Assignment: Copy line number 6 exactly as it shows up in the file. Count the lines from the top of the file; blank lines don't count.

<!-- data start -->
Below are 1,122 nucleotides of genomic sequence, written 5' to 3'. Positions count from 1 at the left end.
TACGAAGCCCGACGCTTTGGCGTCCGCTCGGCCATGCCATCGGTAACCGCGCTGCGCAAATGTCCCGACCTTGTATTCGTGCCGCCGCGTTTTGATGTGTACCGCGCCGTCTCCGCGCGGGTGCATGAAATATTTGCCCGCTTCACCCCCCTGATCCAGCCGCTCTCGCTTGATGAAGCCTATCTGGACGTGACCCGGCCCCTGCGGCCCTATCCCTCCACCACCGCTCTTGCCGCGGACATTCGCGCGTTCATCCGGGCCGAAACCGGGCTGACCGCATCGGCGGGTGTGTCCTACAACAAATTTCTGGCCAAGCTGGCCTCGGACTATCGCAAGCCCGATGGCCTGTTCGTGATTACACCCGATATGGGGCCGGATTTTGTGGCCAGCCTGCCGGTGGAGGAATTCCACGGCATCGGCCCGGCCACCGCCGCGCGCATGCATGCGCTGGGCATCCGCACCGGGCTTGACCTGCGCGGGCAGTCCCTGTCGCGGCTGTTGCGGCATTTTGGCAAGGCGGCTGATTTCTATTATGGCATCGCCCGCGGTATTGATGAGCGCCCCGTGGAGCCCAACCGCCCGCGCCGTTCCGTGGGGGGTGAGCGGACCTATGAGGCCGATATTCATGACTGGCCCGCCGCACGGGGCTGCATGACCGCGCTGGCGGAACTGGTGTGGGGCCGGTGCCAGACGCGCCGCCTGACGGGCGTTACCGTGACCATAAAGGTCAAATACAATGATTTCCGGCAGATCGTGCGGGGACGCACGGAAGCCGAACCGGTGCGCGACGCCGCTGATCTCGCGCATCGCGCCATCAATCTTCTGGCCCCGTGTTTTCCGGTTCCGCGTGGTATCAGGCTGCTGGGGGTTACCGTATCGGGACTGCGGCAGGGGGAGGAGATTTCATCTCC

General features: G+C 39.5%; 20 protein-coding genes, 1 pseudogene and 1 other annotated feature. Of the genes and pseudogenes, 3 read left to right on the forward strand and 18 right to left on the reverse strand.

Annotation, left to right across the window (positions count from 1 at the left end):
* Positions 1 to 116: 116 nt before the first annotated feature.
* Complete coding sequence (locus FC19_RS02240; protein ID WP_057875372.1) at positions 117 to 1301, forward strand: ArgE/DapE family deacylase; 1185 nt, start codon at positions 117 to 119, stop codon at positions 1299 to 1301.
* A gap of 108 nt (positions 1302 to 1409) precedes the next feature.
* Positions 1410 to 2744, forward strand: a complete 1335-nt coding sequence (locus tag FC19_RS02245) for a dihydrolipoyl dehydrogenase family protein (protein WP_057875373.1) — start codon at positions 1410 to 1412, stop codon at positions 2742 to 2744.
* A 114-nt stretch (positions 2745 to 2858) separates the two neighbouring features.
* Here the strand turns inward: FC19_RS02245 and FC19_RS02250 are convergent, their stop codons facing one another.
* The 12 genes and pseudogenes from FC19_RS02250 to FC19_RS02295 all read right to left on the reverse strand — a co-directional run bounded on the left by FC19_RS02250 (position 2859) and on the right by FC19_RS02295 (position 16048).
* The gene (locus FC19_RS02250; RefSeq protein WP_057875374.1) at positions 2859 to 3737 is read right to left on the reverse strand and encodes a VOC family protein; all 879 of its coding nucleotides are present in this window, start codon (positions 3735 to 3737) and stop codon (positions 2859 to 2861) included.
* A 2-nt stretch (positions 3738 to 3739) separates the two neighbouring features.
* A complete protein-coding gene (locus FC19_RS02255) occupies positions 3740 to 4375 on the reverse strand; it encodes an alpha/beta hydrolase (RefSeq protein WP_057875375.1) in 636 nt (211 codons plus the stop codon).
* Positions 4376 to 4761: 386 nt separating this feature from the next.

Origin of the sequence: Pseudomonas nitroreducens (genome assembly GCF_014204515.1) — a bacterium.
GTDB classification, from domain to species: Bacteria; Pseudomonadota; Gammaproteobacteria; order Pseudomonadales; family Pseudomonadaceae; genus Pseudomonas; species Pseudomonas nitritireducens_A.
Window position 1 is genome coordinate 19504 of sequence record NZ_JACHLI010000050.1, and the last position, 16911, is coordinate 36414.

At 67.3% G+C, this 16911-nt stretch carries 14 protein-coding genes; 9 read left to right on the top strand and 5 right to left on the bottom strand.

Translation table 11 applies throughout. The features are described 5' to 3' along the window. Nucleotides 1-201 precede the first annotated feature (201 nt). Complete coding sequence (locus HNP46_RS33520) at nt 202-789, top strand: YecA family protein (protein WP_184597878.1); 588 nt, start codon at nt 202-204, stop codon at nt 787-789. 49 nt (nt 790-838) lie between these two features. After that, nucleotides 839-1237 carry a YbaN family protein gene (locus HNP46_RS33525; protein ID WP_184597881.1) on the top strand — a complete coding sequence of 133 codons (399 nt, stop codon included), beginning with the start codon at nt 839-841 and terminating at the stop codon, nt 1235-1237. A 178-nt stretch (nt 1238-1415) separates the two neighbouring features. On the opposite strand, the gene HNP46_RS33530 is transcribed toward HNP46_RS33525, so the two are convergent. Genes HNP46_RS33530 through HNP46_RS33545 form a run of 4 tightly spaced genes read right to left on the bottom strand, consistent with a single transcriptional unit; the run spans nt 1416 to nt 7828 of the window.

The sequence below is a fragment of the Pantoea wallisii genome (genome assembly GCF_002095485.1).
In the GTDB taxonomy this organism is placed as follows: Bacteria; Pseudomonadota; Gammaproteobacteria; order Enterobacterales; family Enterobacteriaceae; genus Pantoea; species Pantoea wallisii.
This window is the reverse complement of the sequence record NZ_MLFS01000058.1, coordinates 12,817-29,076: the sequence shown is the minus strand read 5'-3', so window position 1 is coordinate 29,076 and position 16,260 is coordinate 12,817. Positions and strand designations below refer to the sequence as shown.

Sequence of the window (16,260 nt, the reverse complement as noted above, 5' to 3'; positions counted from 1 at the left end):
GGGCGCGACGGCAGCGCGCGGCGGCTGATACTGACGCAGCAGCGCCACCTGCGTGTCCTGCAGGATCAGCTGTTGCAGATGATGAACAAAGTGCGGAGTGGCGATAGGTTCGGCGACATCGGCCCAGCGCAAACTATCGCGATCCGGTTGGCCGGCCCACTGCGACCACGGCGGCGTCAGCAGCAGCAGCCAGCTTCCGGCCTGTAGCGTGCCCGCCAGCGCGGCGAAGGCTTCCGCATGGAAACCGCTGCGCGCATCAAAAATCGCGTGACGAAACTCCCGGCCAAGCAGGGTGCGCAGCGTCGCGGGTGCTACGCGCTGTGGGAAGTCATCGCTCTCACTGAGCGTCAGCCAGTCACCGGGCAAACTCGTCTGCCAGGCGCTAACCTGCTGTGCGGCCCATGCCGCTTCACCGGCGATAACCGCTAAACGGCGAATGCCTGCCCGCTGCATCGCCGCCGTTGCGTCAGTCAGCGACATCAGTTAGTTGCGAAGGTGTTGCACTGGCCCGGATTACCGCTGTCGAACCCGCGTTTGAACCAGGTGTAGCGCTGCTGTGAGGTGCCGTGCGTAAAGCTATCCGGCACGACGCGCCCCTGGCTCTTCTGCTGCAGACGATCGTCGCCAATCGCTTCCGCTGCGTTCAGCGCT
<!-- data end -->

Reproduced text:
* Complete coding sequence (locus FC19_RS02240; protein ID WP_057875372.1) at positions 117 to 1301, forward strand: ArgE/DapE family deacylase; 1185 nt, start codon at positions 117 to 119, stop codon at positions 1299 to 1301.